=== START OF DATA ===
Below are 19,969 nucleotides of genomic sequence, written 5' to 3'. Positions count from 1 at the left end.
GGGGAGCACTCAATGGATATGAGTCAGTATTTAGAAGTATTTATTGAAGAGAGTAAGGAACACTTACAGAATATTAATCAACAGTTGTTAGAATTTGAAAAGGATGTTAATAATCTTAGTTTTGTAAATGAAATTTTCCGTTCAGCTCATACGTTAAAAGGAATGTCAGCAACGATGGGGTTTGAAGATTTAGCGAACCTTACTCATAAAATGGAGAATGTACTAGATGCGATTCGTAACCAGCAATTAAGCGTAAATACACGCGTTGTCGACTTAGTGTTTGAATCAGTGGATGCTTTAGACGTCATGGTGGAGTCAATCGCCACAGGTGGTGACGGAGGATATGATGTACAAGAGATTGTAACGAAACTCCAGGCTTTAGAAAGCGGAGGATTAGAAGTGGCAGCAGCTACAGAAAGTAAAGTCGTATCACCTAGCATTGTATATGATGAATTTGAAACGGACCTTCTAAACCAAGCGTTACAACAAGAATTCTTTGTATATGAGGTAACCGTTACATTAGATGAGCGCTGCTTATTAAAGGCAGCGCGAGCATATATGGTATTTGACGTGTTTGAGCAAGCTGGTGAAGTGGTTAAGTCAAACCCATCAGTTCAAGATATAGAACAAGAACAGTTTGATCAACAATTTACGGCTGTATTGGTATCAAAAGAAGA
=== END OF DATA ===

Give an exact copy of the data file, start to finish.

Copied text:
Below are 19,969 nucleotides of genomic sequence, written 5' to 3'. Positions count from 1 at the left end.
GGGGAGCACTCAATGGATATGAGTCAGTATTTAGAAGTATTTATTGAAGAGAGTAAGGAACACTTACAGAATATTAATCAACAGTTGTTAGAATTTGAAAAGGATGTTAATAATCTTAGTTTTGTAAATGAAATTTTCCGTTCAGCTCATACGTTAAAAGGAATGTCAGCAACGATGGGGTTTGAAGATTTAGCGAACCTTACTCATAAAATGGAGAATGTACTAGATGCGATTCGTAACCAGCAATTAAGCGTAAATACACGCGTTGTCGACTTAGTGTTTGAATCAGTGGATGCTTTAGACGTCATGGTGGAGTCAATCGCCACAGGTGGTGACGGAGGATATGATGTACAAGAGATTGTAACGAAACTCCAGGCTTTAGAAAGCGGAGGATTAGAAGTGGCAGCAGCTACAGAAAGTAAAGTCGTATCACCTAGCATTGTATATGATGAATTTGAAACGGACCTTCTAAACCAAGCGTTACAACAAGAATTCTTTGTATATGAGGTAACCGTTACATTAGATGAGCGCTGCTTATTAAAGGCAGCGCGAGCATATATGGTATTTGACGTGTTTGAGCAAGCTGGTGAAGTGGTTAAGTCAAACCCATCAGTTCAAGATATAGAACAAGAACAGTTTGATCAACAATTTACGGCTGTATTGGTATCAAAAGAAGA